But, as I said, the building is special to me. I am proud to have been hired by Principal Higgins for the job at this school (He must have been desperate to fill the open position.). It was later that I learned of the history of Page-Woodson Fifth Year Center: in a previous life, the property was a "Segregated Negro High School". It was Douglas High, complete with a large indoor swimming pool and an amazing old theater. I dreamed about bringing those facilities back to life.
I was standing in an exceptional place. Duke Ellington had performed on that stage. Oklahoma-City-born Ralph Ellison spoke from that stage. Marian Anderson sang there. And Thurgood Marshall, the first African-American Supreme Court Justice, walked across those boards. I wasn't there for the speeches or the music, but I feel a connection just because one of the rooms in the school was designated as mine back in 1990.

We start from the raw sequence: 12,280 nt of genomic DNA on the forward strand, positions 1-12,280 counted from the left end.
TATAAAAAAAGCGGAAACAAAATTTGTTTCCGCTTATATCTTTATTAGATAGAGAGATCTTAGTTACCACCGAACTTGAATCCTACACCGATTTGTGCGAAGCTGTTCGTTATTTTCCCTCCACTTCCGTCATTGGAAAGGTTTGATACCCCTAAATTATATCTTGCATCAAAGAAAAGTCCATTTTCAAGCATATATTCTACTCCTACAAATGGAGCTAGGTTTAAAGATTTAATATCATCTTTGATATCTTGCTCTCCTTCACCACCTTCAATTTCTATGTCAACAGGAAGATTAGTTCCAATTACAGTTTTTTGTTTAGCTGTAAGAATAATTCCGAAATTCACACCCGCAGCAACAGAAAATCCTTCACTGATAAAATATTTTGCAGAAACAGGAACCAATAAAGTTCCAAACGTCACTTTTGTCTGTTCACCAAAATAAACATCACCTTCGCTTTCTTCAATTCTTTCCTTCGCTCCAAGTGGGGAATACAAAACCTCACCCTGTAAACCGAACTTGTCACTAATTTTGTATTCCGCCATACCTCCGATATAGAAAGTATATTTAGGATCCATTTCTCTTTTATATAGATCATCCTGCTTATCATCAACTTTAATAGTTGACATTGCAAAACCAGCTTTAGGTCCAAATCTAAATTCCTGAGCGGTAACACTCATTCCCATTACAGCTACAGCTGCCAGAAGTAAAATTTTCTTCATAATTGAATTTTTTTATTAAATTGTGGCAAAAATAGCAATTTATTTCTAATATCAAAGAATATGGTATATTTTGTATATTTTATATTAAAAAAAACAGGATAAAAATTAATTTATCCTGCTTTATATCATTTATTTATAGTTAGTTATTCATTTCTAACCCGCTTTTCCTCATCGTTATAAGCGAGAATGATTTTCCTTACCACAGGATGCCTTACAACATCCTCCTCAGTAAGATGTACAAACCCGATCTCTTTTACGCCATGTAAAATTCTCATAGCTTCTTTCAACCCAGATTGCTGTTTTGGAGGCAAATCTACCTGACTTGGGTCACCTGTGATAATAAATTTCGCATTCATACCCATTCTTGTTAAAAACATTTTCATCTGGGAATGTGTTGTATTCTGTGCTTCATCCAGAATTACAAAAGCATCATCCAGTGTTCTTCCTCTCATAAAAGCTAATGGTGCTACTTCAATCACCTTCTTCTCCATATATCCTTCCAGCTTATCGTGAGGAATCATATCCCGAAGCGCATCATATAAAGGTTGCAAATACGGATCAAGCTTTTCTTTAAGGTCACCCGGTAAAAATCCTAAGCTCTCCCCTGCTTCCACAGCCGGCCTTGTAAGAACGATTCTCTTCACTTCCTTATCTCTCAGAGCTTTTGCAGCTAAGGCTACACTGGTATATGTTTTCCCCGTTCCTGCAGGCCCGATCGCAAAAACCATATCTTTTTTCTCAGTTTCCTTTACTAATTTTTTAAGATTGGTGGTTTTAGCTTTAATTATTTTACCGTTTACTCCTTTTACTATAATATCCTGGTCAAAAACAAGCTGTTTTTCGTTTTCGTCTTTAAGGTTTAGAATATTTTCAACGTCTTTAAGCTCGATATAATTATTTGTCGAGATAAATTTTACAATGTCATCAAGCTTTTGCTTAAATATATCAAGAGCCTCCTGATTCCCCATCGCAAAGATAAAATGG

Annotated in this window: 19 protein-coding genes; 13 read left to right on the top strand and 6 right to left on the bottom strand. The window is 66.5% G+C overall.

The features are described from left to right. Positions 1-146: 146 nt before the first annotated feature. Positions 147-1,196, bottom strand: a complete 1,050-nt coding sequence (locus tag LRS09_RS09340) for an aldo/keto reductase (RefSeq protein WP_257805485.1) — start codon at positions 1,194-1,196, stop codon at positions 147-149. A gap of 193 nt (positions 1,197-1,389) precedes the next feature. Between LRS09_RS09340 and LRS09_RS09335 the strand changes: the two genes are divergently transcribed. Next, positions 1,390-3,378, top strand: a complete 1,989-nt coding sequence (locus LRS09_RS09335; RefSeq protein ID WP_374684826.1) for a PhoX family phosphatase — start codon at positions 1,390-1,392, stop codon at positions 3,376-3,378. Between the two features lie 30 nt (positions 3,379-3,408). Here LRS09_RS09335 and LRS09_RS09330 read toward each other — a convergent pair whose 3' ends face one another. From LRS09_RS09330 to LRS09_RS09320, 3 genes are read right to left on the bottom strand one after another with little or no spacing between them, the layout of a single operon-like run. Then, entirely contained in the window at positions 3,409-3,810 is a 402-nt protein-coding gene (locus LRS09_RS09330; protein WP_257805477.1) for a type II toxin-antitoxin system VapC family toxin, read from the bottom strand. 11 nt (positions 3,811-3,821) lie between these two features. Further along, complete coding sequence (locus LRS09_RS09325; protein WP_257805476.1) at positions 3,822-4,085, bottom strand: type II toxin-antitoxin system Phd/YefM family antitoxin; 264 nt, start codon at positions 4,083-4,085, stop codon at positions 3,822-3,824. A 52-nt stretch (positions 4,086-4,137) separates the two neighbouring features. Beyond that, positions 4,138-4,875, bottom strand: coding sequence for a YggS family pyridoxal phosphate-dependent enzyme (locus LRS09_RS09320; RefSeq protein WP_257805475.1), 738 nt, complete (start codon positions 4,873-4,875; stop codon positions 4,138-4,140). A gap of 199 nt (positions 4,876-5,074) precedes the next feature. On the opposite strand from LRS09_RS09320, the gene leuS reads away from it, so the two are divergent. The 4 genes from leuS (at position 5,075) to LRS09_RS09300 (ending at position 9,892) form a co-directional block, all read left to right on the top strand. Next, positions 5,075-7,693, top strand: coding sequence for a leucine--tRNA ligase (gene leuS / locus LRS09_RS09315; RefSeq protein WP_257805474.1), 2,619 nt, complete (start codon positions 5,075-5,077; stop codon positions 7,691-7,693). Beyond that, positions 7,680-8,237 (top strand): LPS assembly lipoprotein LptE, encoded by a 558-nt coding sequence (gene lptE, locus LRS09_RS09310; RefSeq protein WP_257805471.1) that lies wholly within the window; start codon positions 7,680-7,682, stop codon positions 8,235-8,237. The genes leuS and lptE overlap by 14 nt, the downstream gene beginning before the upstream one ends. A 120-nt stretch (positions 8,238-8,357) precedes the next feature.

I wish I had known the significance of the place when I was there. I would have looked more closely at the sculptures on the outside of the building. I would have listened for the voices in the walls. I would have sought more information about the "black" history. The videos here tell some of the history.